a receiver that receives the audio signal;
a detector that determines a measurement associated with audio loudness of the audio signal along the full audible frequency band;
a coefficient generator that generates a plurality of coefficients using the measurement and previously stored values according to at least one predetermined curve that models how the human ear perceives sound the plurality of coefficients configured to effect a controlled adjustment of low frequency loudness when the measurement indicates a loudness adjustment; and
a filter responsive to the coefficients from the coefficient generator, the filter being configured to process the audio signal along the full audible frequency band of the audio signal, to control adjustment of the loudness of the low audio frequencies in the audio signal, and to generate an adjusted audio signal that mirrors the at least one predetermined curve.
11. The audio system of claim 10, where the at least one predetermined curve is either a Robinson-Dadson curve or a Fletcher-Munson curve.
12. The audio system of claim 10, where the coefficient generator further comprises:
a plurality of coefficients associated with a plurality of predetermined curves; and
an interpolator that derives the plurality of coefficients by interpolating between stored values associated with at least two of the plurality of predetermined curves.
13. The audio system of claim 10, further comprises an attack and release controller that has a first input of a value associated with the audio loudness and a second input of the adjusted audio signal that is time delayed and results in an output to the coefficient generator which generates a first set of coefficients if the first input is greater relative to the second input and a second set of coefficients if the first input is less relative to the second input.
14. The audio system of claim 13, where a determination of the value associated with the audio loudness is the result of a root mean square detector.
15. The audio system of claim 13, where the first set of coefficients result in a bass boost of the lower frequencies being applied to the audio signal at a faster rate than the second set of coefficients removes bass boost.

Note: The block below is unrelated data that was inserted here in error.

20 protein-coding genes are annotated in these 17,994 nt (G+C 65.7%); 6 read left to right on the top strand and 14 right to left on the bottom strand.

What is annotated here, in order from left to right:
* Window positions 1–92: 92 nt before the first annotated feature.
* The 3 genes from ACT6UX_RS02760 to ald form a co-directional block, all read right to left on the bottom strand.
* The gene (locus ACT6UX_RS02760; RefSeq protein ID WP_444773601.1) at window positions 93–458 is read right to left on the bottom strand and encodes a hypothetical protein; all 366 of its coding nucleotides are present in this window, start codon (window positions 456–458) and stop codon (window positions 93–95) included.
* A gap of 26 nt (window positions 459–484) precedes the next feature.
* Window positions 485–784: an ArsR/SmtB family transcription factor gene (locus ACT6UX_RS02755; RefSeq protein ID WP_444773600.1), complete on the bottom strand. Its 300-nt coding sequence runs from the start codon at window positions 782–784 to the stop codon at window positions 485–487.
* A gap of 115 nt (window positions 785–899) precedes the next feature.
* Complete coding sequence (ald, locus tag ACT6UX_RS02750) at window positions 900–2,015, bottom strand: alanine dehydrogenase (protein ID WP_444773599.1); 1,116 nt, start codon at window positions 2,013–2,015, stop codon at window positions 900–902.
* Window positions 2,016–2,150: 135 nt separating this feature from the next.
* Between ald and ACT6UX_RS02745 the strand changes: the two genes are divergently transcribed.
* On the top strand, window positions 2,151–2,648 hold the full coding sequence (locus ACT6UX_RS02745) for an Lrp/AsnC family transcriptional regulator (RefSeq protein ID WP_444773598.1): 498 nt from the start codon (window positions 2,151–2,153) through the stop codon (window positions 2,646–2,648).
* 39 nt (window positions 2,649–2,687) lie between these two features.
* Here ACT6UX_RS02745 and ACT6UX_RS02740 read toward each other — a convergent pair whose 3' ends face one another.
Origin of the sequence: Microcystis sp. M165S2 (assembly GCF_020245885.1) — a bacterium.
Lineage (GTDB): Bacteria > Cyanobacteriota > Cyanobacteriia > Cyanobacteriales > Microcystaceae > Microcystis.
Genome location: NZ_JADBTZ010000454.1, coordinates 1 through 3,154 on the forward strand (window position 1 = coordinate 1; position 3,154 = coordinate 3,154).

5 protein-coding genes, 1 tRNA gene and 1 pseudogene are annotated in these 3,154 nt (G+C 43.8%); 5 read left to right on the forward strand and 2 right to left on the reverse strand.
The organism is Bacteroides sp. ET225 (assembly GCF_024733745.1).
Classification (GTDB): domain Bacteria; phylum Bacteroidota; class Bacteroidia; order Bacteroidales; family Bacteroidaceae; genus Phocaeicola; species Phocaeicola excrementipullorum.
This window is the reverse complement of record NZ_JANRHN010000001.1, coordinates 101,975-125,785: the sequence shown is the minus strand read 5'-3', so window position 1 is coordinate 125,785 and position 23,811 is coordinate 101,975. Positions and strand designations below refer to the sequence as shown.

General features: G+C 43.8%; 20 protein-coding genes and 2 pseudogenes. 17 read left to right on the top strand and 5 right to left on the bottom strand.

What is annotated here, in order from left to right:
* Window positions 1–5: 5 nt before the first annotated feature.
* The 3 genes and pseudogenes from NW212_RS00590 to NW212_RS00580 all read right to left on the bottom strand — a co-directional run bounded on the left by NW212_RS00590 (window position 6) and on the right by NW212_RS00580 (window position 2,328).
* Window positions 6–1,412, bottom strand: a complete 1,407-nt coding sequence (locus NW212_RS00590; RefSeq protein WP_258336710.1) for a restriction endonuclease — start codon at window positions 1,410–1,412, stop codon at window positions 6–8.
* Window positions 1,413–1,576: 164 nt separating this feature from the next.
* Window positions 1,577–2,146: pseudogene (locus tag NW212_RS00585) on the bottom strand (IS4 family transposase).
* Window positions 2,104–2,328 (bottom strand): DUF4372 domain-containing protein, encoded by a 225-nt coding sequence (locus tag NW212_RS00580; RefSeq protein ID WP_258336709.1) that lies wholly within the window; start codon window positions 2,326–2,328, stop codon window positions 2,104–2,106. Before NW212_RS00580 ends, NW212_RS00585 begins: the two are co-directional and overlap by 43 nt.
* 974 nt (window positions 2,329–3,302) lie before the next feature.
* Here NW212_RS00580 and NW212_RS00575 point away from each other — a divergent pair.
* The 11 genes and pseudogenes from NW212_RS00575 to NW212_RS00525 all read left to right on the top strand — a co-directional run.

16. The audio system of claim 12, where the interpolator resides in a digital signal processor.
17. The audio system of claim 10, where the filter is a shelf filter.
18. The audio system of claim 10, where the detector is a root mean square detector.
19. A method for varying the low audio frequencies in an audio signal that contains low audio frequencies, comprising:
detecting with a detector a measurement that is associated with audio loudness of the audio signal along the full audible frequency band;
generating a plurality of coefficients from the measurement, the plurality of coefficients being generated using the measurement and previously stored values according to at least one predetermined curve that models how the human ear perceives sound, the plurality of coefficients configured to effect a controlled adjustment of low frequency loudness when the measurement indicates a loudness adjustment; and
filtering the audio signal with a filter responsive to the coefficients from the coefficient generator, the filter being configured to process the audio signal along the full audible frequency band of the audio signal, to control adjustment of the loudness of the low audio frequencies in the audio signal, and to generate an adjusted audio signal that mirrors the at least one predetermined curve.
20. The method of claim 19, where the at least one predetermined curve is either a Robinson-Dadson curve or a Fletcher-Munson curve.
21. The method of claim 19, where generating further comprises:
accessing a plurality of coefficients associated with a plurality of predetermined curves; and
deriving the plurality of coefficients by interpolating between stored values associated with at least two of the plurality of predetermined curves.
22. The method of claim 19, further comprises: